After being selected by the Mets with the first overall draft pick in 1980, Darryl Strawberry would return to his native South Central Los Angeles each year along with his best friend, Reds outfielder Eric Davis, to run the Program, an unofficial off-season daily workout at South Central's Harvard Park consisting of batting and fielding practice for prospects and minor leaguers. Created to encourage South Central’s hotbed of talent, the Program ran from 1982 until 1994, and more than 50 participants would go on to play in the big leagues, including Frank Thomas, Barry Larkin, David Justice, and Chili Davis. This Sunday — Jackie Robinson Day around the major leagues — BET will air Harvard Park, a documentary that traces the careers of Strawberry and Davis and also takes a look at the friendships and struggles of the ballplayers who comprised the Program. Strawberry, an executive producer on the film, spoke with The Sports Section about growing up in South Central, his relationship with George Steinbrenner, and his life today.
As executive producers of Harvard Park, why did you and Eric Davis want to make this film?
The message was: It’s not where you grew up, it’s where you’re going. You can grow up there and go to any level that you choose.
How accurate were the depictions of South Central and Compton in movies and music – Boyz n the Hood, N.W.A., Tupac, Snoop?
Very accurate about the lifestyle that was carried on [in the neighborhood] while we were at Harvard Park. The thing was, everybody knew us and respected us through the community of Southern California. We had stood for something great and gone back into the hood. We put our stamp on that park and everybody knew we were there, so there would be no problems. Gangs said, "If you have any problems, let us know and we’ll protect you. We’re proud you’ve chosen to stay part of the community." The stories created in those movies were true, but the stories Eric and I created in our lives were true, too. We became millionaires and went back to that park because we didn’t fear for our lives; we loved these people and wanted to provide a positive inspiration.
Was it difficult to resist gang activity as a teenager, before you got into sports?
That was a choice. I was around gangs a little bit in junior high, and then I got past that. I got into sports, which were a different outlet from hanging around on the streets, wanting to fight. I wanted to do something productive.
When I interviewed John Young in 2008, he said that he founded RBI, Reviving Baseball in Inner Cities, because as a scout from South Central, he was concerned that the percentage of major-league African-American players was falling from a high of 24 percent in the 1970s; it was just 8.2 percent in 2007. What do you think the reasons were?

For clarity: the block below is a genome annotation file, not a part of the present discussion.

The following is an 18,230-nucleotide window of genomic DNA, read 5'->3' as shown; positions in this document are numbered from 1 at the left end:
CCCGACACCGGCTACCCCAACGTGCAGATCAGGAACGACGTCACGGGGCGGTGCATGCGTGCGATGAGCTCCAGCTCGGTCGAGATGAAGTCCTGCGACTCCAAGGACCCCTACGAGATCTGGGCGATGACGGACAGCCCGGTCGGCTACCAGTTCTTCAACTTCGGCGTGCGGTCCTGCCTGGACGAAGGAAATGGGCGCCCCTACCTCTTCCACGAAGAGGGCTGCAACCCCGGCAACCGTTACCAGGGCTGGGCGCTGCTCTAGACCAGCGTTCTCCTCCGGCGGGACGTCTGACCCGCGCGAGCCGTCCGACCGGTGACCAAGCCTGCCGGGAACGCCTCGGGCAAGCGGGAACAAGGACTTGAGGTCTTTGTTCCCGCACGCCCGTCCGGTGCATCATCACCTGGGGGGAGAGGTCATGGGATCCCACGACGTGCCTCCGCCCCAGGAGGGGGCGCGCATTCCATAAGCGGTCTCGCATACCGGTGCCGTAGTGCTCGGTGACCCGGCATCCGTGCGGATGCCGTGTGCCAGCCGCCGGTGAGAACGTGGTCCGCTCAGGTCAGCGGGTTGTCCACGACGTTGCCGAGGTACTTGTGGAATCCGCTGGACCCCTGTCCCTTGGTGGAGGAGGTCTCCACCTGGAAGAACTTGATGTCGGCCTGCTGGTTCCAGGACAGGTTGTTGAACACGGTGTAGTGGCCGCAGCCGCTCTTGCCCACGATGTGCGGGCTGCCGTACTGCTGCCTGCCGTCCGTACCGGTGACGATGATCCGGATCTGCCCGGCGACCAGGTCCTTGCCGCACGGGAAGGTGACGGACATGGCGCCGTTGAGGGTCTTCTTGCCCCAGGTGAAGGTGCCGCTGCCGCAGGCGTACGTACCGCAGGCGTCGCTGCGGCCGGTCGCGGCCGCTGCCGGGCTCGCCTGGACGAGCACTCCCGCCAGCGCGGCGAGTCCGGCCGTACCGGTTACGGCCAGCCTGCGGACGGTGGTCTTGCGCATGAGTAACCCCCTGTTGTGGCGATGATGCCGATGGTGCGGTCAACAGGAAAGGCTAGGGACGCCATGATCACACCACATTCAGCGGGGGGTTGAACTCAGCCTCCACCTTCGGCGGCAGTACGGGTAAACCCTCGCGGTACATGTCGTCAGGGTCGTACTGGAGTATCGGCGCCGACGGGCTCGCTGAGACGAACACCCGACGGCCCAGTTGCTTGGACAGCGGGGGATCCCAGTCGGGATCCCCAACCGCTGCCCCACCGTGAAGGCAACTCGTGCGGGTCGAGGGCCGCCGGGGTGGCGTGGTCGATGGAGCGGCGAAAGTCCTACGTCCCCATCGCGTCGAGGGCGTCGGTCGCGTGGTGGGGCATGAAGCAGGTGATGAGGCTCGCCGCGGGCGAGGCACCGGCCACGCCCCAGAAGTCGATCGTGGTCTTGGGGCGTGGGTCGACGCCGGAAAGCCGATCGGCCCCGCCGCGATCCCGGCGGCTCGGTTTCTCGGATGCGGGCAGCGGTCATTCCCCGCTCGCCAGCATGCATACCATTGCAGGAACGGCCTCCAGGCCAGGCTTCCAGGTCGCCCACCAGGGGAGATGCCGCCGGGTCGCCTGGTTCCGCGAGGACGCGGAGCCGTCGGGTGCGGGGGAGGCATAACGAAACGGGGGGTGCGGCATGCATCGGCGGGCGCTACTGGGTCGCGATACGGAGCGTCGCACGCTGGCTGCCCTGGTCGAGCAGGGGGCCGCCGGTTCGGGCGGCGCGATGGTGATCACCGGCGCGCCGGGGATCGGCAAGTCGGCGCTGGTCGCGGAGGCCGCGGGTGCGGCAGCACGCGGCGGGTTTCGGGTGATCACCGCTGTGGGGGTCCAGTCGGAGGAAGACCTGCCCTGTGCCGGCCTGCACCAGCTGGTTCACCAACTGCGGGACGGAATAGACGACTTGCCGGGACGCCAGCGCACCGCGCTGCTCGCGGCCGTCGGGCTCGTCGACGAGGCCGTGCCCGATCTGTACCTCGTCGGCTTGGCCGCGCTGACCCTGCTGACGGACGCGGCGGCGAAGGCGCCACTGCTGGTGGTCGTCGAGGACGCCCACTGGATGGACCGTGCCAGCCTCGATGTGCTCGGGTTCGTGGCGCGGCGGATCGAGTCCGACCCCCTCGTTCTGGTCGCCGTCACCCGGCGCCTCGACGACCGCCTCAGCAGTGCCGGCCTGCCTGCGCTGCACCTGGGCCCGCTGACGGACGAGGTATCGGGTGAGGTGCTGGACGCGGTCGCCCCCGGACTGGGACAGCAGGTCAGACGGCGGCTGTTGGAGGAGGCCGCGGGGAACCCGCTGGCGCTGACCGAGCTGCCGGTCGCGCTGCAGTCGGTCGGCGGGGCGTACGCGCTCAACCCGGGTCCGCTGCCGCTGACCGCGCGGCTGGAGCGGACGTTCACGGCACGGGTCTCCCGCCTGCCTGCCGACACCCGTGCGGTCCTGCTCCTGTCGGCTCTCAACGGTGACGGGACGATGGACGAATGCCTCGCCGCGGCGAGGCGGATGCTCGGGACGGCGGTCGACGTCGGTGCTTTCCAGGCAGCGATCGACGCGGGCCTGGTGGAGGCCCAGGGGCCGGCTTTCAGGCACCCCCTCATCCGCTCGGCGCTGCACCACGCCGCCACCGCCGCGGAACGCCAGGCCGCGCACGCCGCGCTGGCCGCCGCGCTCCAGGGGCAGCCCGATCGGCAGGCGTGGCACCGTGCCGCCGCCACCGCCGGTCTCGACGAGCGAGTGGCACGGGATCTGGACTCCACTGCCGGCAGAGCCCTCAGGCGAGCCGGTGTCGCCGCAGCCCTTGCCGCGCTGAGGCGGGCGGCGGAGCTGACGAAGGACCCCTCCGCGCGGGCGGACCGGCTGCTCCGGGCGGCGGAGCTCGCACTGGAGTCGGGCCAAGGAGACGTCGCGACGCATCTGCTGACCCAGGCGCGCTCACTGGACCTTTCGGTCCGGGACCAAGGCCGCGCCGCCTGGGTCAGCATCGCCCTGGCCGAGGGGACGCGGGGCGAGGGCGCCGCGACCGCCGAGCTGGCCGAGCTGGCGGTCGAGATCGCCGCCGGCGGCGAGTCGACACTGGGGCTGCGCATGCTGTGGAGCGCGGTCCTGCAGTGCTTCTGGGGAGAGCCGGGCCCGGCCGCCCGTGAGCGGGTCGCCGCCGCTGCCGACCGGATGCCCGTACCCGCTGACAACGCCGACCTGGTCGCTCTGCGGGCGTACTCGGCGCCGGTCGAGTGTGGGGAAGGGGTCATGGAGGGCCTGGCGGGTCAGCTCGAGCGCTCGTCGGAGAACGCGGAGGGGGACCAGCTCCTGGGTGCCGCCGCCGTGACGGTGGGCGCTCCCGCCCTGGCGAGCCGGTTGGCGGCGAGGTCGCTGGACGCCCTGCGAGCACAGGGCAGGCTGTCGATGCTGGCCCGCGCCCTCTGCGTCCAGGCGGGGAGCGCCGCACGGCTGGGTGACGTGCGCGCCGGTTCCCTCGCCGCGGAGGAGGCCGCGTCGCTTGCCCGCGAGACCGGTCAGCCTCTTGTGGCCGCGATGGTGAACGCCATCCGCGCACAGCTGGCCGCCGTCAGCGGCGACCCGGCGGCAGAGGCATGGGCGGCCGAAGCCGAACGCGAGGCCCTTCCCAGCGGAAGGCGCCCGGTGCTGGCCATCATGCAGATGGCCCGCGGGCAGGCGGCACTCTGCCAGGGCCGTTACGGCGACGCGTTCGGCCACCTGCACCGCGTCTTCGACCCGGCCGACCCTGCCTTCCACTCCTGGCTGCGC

Baseball has gone to Latin America and other countries and built academies, more than developing players here. There’s nothing wrong with that, but American players used to dominate. Also, for the younger generation of African-American kids, my two sons, for example, grew up around baseball, but they played basketball. Basketball became more attractive. They don’t see many players of their color playing baseball and recognized as stars. They look at Kobe Bryant, Carmelo Anthony, LeBron James; these guys have jerseys and shoes. It attracts attention. Baseball has never marketed their players that way; Derek Jeter, Prince Fielder could have been marketed. When something’s not attractive, there’s no reason for kids to run after it.
Most New Yorkers have a perception of George Steinbrenner as a tough, demanding boss, but you paint a very different portrait of him in Harvard Park.
He was a very caring, generous man to me. We didn’t worry about what everybody else talked about, so I was able to have a relationship with him beyond baseball. That was more important. When you can establish that people like you for more than what you can do, you know you’ve done the right things.
The film doesn’t shy away from discussing your battle with cocaine. Is battling your personal demons with drugs still an everyday struggle? Or is it something you feel is behind you?
No, it’s not an everyday struggle for me. It was part of a lifestyle and what I was going through at that time, but my life has been revived. I’m born again; I’m an ordained minister now. I’m doing what I’m called to do now. My story has been transformed into helping others. I’m never ashamed to talk about it because we all have a past, and people can be inspired to move forward into the next phase of their lives.